Commentary

New Orleans Schools Creative Destruction

John O’Leary takes an insightful look at how the mess Katrina left behind became the best thing to happen to NOL schools in a long time.

The outrage is that it took the natural disaster of Katrina to deal with the man-made disaster of New Orleans’ schools. It shouldn’t take a hurricane to bring real change to a failing urban education system. But it did.

. . .

In our book on public sector transformation, we cite urban education as one example of the “complacency trap,” which occurs whenever the way things are block the path to what might be. Beating the complacency trap means embracing the power of creative destruction, the organizational equivalent of pruning a bush to make room for new growth.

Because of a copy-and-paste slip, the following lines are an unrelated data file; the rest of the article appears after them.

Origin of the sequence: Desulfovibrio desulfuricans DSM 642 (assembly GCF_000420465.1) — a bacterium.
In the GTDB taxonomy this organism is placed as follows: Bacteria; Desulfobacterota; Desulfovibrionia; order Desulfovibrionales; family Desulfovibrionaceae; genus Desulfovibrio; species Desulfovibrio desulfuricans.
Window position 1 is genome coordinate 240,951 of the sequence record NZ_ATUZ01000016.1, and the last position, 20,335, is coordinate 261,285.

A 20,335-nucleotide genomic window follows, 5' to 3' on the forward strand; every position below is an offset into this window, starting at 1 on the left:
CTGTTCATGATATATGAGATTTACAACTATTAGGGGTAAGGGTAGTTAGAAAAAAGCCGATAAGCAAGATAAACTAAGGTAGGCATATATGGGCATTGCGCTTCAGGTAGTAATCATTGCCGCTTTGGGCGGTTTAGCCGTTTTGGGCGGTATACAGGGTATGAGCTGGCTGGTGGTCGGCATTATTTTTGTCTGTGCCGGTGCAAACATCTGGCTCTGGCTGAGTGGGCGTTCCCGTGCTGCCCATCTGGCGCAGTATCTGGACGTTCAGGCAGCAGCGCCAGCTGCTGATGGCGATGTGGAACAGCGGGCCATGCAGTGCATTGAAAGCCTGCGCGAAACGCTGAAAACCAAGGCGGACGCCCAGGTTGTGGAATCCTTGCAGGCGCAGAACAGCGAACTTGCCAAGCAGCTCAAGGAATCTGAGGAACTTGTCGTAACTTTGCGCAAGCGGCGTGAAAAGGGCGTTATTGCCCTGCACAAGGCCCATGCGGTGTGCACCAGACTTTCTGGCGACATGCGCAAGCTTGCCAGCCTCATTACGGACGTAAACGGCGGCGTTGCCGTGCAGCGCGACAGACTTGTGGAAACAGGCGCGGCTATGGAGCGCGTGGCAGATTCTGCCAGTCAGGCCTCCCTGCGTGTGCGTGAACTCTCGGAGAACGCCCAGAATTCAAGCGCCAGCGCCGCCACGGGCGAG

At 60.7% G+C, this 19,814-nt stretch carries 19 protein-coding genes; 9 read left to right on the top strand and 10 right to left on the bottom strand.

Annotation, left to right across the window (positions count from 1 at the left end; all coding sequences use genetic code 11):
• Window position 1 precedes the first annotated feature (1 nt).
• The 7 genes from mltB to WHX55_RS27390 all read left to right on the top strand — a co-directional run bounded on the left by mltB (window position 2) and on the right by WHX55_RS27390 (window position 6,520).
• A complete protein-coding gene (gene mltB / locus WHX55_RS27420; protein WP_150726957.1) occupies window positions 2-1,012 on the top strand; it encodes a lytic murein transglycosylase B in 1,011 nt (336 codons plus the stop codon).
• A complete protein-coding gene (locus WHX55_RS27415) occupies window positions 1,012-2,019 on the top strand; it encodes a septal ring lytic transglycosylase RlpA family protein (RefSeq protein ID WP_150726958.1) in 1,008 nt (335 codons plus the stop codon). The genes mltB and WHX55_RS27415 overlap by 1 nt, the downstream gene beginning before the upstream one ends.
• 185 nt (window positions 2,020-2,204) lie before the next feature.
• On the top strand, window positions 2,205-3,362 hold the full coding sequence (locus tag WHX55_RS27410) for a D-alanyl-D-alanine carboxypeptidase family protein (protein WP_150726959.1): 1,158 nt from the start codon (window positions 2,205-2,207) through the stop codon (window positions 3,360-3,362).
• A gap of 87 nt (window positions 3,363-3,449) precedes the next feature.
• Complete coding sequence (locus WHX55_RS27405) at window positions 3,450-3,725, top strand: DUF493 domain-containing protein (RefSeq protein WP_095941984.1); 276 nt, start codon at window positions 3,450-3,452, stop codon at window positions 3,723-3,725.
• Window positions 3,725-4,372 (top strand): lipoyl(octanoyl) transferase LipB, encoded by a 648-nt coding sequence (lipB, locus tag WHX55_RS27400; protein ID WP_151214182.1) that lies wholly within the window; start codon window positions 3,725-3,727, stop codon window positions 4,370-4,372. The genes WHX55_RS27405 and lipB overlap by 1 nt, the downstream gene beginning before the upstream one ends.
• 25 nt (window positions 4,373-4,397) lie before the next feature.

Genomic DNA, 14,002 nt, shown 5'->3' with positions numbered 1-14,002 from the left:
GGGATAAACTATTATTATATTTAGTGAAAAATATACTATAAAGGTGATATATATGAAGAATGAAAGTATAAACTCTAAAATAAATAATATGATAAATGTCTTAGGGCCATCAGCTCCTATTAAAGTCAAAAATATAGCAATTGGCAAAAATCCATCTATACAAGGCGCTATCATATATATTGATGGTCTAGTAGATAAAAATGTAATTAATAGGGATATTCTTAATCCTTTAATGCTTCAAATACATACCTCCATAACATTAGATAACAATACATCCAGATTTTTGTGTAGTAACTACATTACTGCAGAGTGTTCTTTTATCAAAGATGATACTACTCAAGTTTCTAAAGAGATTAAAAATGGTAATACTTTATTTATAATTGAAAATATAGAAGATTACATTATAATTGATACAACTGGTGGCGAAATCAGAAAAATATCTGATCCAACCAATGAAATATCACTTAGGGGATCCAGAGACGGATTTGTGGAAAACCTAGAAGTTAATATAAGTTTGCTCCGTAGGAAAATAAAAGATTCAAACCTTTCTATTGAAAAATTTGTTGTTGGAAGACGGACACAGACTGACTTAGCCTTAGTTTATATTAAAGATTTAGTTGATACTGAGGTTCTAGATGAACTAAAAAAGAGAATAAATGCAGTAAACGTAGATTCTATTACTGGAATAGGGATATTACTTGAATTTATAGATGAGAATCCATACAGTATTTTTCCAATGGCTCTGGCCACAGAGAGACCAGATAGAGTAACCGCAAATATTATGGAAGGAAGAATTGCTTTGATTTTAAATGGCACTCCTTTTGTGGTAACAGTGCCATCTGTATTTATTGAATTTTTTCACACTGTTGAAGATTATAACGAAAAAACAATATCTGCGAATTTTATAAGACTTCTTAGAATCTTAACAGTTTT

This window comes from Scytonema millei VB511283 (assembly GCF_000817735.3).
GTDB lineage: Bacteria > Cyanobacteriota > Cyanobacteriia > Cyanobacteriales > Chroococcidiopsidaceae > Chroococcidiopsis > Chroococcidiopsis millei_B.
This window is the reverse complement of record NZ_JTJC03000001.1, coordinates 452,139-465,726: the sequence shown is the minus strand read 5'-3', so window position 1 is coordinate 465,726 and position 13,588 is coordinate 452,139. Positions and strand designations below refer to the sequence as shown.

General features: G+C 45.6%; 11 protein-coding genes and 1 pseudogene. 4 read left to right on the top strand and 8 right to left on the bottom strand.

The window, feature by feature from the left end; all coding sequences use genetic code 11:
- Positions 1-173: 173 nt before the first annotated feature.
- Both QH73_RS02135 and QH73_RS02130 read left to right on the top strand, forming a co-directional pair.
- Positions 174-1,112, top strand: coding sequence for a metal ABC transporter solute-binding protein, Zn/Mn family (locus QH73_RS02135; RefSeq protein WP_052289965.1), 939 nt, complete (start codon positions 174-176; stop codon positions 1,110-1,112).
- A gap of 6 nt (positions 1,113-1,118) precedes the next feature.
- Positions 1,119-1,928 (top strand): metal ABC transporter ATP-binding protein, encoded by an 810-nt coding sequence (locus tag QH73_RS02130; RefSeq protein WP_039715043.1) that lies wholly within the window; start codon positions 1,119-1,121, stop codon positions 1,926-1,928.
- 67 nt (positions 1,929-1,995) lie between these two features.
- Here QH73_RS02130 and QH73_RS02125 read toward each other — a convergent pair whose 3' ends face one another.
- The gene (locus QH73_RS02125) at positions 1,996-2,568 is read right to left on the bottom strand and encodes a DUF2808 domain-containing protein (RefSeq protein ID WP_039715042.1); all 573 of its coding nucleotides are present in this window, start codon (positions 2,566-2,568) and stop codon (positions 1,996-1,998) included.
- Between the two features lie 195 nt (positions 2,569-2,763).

Public education reforms have historically focused on trying to make the system work, rather than reexamining the system itself. Results have been meager. No doubt, transformative change is painful, but isn’t it more painful to watch generation after generation of children robbed of an education? Should it really take a hurricane to do the right thing for the children?

Adrian Moore

Adrian Moore, Ph.D., is vice president of policy at Reason Foundation, a non-profit think tank advancing free minds and free markets. Moore leads Reason's policy implementation efforts and conducts his own research on topics such as privatization, government and regulatory reform, air quality, transportation and urban growth, prisons and utilities.